}  // otherwise the button was previously depressed and now
    // has been released so we set our debounce counter.
  }
  else if (((buttonCurrent[row] ^ buttonLast[row]) & (1 << index)) == 0 &&  // if the current physical button state is the same as
  (buttonCurrent[row] ^ buttonState[row]) & (1 << index)) {        // the last physical button state but the current physical
    // button state is different from the current debounce 
    // state...
    if (buttonDebounceCounter[row][index] > 0 && --buttonDebounceCounter[row][index] == 0) {  // if the the debounce counter has
      // been decremented to 0 (meaning the
      // the button has been up for 
      // kButtonUpDefaultDebounceCount 
      // iterations///

      buttonEvent[row] = 1 << index;    // queue up a button state change event

      if (buttonCurrent[row] & (1 << index)){          // and toggle the buttons debounce state.
        buttonState[row] |= (1 << index);
      }
      else{
        buttonState[row] &= ~(1 << index);
      }
    }
  }
}


void shift(){
  
  for (i=0;i<4;i++){
    
    buttonLast[i] = buttonCurrent[i];
    
    byte dataToSend = (1 << (i+4)) | (15 & ~ledData[i]);
      
    // set latch pin low so the LEDs don't change while sending in bits
    digitalWrite(ledLatchPin, LOW);
    // shift out the bits of dataToSend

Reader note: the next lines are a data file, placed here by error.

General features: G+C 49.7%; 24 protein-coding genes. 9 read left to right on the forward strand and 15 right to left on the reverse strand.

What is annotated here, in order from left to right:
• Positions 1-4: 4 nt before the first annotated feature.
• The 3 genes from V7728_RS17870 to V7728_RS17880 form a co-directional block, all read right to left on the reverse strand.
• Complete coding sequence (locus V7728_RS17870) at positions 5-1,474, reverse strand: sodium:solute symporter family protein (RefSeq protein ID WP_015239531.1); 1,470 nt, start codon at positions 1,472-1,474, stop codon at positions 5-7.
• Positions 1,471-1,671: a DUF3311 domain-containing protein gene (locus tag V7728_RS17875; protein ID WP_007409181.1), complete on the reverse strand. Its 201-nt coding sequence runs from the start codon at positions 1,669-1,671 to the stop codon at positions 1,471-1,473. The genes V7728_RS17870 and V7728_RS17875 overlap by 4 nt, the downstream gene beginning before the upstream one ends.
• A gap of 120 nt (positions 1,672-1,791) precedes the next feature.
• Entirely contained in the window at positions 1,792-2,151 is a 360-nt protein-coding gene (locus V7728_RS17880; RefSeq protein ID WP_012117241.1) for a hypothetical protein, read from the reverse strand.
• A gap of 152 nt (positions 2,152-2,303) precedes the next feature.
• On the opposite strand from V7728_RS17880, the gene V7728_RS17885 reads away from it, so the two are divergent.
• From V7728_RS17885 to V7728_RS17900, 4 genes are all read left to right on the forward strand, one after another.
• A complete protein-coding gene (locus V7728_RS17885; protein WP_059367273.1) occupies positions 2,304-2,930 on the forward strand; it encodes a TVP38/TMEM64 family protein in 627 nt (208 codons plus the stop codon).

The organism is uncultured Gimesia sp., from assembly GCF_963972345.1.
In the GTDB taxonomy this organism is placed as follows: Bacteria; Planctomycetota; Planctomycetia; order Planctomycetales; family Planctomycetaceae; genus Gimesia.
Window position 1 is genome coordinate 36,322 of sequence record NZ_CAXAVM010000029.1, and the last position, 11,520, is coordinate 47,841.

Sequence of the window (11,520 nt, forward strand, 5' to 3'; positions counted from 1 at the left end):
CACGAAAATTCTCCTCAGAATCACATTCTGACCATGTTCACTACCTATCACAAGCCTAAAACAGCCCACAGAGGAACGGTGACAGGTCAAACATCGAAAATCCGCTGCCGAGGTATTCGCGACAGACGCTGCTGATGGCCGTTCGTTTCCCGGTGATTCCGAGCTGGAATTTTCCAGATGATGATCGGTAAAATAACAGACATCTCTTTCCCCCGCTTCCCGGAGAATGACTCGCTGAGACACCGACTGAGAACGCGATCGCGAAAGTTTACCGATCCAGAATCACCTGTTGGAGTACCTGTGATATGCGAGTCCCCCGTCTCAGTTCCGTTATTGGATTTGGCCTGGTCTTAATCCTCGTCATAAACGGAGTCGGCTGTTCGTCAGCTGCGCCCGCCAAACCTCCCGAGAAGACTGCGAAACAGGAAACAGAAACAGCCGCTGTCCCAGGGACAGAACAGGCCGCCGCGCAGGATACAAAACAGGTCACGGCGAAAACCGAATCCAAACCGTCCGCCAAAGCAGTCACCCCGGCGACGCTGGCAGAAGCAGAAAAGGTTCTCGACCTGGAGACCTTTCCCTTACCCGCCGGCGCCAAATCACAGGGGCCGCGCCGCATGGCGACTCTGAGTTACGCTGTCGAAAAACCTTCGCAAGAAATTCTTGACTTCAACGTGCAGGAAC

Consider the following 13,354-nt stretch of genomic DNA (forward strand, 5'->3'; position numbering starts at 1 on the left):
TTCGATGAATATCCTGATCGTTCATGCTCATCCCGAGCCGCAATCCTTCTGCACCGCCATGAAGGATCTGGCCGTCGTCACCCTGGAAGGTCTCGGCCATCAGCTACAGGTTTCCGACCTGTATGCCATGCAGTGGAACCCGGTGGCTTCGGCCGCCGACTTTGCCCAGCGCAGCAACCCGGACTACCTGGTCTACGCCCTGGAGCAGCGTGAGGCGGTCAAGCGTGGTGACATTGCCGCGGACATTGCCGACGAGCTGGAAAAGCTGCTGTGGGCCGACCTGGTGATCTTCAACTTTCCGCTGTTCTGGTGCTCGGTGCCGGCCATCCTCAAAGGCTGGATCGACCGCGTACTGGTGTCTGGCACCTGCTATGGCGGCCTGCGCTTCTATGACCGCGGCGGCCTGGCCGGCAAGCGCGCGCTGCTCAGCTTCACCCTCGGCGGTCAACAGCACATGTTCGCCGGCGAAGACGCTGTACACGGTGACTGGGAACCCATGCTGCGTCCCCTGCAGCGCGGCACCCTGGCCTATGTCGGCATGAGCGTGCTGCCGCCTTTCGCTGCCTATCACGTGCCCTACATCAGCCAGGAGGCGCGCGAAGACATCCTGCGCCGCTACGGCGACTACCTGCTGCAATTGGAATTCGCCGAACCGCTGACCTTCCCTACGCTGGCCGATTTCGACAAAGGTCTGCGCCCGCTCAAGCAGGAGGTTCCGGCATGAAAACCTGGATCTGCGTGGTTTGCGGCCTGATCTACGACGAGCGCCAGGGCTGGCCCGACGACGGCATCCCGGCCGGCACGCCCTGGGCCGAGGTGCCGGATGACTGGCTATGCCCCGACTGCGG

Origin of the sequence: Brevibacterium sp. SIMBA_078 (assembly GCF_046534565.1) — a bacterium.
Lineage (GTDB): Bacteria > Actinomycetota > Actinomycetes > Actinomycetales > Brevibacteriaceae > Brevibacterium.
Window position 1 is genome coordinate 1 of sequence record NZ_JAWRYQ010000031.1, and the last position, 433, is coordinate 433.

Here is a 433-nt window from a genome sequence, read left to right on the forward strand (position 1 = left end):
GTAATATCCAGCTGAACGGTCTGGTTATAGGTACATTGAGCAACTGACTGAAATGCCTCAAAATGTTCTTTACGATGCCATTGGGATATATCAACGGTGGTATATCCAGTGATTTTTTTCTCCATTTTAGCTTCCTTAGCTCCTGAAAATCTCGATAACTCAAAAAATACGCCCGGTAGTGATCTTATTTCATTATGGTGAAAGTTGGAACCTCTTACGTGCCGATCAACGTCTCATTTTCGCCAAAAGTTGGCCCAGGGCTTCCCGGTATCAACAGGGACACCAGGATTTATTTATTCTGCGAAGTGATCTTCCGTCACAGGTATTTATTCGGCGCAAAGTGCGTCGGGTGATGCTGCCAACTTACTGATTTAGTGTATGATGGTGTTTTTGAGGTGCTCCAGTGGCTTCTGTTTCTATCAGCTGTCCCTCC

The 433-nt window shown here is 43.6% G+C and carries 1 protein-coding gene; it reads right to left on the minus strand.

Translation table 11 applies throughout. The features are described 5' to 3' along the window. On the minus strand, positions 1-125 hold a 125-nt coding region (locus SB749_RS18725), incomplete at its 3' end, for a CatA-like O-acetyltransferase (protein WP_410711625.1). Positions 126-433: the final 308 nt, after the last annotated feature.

shiftOut(ledDataPin, ledClockPin, LSBFIRST, dataToSend);  
    //set latch pin high so the LEDs will receive new data
    digitalWrite(ledLatchPin, HIGH);
      
    //once one row has been set high, receive data from buttons
    //set latch pin high
    digitalWrite(buttonLatchPin, HIGH);
    //shift in data
    buttonCurrent[i] = shiftIn(buttonDataPin, buttonClockPin, LSBFIRST) >> 3;
    //latchpin low
    digitalWrite(buttonLatchPin, LOW);
    
    for (k=0;k<4;k++){
      buttonCheck(i,k);
    }
  }
}

void updateLEDs(){ //update the leds to reflect hte state of the buttons
  for (j=0;j<4;j++){
    ledData[j] = buttonState[j];
  }
}

void loop() {
  shift();
  updateLEDs();
}

Step 25: Serial Communication

At this point in the project I got a little impatient and wanted to start making some sounds, so I added some things to the firmware to make the Arduino send and receive information serially. I've posted the code below. I used a timer interrupt to keep the Arduino responsive to incoming serial messages, you can read a little more about how that works here. (if you're going to test this code, use the app attached, the newer version of the beat slicer app on github is a little different).

//BUTTON TEST w/ 74HC595 and 74HC165 and serial communication
//by Amanda Ghassaei
//June 2012

/*
 * This program is free software; you can redistribute it and/or modify
 * it under the terms of the GNU General Public License as published by